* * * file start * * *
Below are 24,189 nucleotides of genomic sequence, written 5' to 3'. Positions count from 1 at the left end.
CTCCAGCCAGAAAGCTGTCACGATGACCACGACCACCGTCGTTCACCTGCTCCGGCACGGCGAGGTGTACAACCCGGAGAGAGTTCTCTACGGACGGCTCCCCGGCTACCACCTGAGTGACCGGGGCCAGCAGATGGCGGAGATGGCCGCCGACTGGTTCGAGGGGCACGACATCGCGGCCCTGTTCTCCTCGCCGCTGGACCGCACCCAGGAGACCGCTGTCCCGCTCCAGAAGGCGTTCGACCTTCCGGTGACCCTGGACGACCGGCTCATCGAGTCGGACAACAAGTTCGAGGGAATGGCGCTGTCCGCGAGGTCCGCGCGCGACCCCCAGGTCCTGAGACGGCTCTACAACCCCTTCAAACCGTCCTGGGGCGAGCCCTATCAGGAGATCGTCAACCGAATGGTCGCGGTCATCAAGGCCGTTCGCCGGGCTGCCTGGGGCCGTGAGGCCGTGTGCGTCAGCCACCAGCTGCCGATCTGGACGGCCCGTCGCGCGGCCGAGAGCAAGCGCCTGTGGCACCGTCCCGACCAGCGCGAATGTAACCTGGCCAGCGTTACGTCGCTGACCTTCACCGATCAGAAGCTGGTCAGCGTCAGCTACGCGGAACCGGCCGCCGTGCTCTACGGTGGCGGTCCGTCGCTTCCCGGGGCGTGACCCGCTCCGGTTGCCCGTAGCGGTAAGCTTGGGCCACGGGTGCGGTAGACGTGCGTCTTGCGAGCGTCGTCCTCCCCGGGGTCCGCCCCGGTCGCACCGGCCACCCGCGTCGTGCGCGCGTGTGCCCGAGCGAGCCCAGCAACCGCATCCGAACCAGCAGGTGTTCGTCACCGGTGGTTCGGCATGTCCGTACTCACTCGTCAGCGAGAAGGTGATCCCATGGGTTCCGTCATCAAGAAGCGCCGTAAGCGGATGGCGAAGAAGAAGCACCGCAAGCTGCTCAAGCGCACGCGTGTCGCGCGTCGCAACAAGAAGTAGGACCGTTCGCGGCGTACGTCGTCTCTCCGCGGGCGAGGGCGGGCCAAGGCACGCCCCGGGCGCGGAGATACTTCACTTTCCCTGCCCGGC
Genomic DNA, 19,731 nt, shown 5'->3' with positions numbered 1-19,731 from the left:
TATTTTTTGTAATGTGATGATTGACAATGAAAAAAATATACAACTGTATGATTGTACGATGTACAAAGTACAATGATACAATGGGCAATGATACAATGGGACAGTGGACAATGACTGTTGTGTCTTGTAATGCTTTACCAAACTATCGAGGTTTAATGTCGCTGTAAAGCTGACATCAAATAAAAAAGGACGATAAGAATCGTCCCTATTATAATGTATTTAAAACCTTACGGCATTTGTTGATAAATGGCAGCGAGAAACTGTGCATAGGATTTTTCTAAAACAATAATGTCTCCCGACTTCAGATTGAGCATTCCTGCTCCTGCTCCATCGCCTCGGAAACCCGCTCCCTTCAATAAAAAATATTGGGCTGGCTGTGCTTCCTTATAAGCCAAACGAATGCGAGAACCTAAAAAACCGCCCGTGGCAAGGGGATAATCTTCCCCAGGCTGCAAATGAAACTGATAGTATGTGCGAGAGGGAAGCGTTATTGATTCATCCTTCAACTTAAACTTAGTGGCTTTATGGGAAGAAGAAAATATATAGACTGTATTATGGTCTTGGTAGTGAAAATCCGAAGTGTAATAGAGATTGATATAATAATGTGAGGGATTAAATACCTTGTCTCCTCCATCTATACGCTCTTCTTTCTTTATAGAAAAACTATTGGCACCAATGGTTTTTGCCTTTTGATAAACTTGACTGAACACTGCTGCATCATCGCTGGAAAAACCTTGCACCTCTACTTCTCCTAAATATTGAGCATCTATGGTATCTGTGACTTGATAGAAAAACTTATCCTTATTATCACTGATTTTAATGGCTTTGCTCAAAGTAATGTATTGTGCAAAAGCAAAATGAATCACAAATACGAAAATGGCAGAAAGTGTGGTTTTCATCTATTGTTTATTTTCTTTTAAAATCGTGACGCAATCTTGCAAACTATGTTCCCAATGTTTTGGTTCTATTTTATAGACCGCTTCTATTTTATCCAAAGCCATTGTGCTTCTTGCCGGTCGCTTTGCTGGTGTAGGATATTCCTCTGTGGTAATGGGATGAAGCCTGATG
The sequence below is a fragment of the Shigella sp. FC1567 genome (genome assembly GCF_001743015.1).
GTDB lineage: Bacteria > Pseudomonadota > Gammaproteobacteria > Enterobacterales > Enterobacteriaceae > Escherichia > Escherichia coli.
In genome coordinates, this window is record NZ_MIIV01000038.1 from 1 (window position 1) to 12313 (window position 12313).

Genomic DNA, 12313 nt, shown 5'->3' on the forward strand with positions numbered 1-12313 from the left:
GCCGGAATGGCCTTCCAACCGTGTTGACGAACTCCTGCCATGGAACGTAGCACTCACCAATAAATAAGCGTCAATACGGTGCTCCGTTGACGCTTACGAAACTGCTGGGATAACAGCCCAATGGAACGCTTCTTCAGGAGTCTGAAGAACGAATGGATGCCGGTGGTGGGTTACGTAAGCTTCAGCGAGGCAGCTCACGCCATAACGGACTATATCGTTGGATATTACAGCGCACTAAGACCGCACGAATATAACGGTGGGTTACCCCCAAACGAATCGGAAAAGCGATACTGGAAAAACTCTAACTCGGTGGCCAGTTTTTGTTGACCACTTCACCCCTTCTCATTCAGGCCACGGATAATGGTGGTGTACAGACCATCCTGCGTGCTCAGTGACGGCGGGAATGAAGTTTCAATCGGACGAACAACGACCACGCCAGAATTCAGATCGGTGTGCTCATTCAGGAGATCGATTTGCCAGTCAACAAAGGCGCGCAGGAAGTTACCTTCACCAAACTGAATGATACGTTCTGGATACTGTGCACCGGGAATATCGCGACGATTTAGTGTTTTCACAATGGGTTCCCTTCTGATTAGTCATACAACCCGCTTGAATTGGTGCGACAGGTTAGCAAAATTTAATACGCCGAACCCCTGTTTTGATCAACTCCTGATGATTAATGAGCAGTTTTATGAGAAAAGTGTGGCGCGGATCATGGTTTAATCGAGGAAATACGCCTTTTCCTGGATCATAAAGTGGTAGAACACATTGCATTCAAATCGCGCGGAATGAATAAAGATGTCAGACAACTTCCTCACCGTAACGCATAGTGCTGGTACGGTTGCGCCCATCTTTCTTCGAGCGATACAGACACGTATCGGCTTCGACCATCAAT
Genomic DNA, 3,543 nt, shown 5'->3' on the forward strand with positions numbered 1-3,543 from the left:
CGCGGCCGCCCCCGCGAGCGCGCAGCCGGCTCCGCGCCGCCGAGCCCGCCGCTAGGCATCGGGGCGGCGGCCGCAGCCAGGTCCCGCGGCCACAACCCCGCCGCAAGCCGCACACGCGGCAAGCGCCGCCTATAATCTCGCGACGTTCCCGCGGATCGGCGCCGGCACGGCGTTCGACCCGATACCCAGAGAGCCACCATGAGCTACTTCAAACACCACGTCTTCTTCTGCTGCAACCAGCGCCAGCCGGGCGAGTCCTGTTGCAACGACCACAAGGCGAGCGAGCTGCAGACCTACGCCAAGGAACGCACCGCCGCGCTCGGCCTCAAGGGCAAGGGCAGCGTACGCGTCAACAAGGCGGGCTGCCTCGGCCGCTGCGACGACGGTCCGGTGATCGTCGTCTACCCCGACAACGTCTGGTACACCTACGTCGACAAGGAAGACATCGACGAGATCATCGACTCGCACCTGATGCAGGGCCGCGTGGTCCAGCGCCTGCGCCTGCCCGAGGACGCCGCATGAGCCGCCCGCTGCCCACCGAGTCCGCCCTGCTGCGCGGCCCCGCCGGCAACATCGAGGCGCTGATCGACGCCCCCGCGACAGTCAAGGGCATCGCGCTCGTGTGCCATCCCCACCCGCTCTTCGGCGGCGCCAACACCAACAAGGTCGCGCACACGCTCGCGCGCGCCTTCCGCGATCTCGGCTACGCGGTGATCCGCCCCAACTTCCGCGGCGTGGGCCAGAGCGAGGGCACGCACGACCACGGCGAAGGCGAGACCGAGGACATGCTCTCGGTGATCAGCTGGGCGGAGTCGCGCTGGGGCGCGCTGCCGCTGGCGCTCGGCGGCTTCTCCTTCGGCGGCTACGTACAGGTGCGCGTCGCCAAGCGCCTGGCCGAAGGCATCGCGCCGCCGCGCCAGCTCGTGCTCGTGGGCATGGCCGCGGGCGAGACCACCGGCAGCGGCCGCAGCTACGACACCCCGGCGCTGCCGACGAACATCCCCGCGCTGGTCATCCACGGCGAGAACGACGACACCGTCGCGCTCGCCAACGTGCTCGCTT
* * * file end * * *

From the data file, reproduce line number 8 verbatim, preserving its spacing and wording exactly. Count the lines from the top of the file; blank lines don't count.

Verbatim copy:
Genomic DNA, 12313 nt, shown 5'->3' on the forward strand with positions numbered 1-12313 from the left: